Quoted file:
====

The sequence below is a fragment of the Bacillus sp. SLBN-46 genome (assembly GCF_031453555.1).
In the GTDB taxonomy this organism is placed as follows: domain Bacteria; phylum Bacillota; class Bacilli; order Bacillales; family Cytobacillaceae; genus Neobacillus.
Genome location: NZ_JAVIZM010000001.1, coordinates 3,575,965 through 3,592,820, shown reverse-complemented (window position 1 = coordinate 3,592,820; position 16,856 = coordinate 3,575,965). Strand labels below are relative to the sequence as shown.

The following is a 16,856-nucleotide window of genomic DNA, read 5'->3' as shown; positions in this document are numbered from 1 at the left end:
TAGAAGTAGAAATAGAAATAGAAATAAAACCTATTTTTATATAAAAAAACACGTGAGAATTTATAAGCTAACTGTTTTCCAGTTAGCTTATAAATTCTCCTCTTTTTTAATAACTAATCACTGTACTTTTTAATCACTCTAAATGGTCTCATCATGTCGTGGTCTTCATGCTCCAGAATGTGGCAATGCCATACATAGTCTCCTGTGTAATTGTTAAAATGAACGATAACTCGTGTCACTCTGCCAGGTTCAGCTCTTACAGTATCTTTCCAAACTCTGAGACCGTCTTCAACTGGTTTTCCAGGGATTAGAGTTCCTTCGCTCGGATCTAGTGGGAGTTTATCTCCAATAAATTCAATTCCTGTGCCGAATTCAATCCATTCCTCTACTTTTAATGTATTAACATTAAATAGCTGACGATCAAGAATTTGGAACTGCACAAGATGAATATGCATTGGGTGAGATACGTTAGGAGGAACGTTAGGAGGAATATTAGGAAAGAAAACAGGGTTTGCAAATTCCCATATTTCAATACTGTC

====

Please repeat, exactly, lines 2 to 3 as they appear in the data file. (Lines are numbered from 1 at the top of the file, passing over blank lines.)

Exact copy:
In the GTDB taxonomy this organism is placed as follows: domain Bacteria; phylum Bacillota; class Bacilli; order Bacillales; family Cytobacillaceae; genus Neobacillus.
Genome location: NZ_JAVIZM010000001.1, coordinates 3,575,965 through 3,592,820, shown reverse-complemented (window position 1 = coordinate 3,592,820; position 16,856 = coordinate 3,575,965). Strand labels below are relative to the sequence as shown.